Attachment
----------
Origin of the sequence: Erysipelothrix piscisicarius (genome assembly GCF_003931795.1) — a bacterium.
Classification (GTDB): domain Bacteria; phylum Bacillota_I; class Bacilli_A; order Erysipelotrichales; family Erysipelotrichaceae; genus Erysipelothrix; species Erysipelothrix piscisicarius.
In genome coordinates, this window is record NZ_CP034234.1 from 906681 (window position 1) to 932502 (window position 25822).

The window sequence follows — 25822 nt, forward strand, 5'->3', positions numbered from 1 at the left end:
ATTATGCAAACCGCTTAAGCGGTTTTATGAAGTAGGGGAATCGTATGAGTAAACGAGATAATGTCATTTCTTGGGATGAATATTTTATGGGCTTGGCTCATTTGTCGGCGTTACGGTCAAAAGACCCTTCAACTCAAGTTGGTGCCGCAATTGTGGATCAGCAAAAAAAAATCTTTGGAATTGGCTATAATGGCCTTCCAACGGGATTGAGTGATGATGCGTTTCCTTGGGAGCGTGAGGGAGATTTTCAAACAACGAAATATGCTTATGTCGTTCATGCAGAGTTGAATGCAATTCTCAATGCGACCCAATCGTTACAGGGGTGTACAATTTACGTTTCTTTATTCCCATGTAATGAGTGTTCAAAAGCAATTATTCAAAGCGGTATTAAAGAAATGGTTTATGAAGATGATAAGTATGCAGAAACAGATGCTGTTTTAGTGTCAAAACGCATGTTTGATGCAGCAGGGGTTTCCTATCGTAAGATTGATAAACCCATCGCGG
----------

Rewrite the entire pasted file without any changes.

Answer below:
Origin of the sequence: Erysipelothrix piscisicarius (genome assembly GCF_003931795.1) — a bacterium.
Classification (GTDB): domain Bacteria; phylum Bacillota_I; class Bacilli_A; order Erysipelotrichales; family Erysipelotrichaceae; genus Erysipelothrix; species Erysipelothrix piscisicarius.
In genome coordinates, this window is record NZ_CP034234.1 from 906681 (window position 1) to 932502 (window position 25822).

The window sequence follows — 25822 nt, forward strand, 5'->3', positions numbered from 1 at the left end:
ATTATGCAAACCGCTTAAGCGGTTTTATGAAGTAGGGGAATCGTATGAGTAAACGAGATAATGTCATTTCTTGGGATGAATATTTTATGGGCTTGGCTCATTTGTCGGCGTTACGGTCAAAAGACCCTTCAACTCAAGTTGGTGCCGCAATTGTGGATCAGCAAAAAAAAATCTTTGGAATTGGCTATAATGGCCTTCCAACGGGATTGAGTGATGATGCGTTTCCTTGGGAGCGTGAGGGAGATTTTCAAACAACGAAATATGCTTATGTCGTTCATGCAGAGTTGAATGCAATTCTCAATGCGACCCAATCGTTACAGGGGTGTACAATTTACGTTTCTTTATTCCCATGTAATGAGTGTTCAAAAGCAATTATTCAAAGCGGTATTAAAGAAATGGTTTATGAAGATGATAAGTATGCAGAAACAGATGCTGTTTTAGTGTCAAAACGCATGTTTGATGCAGCAGGGGTTTCCTATCGTAAGATTGATAAACCCATCGCGG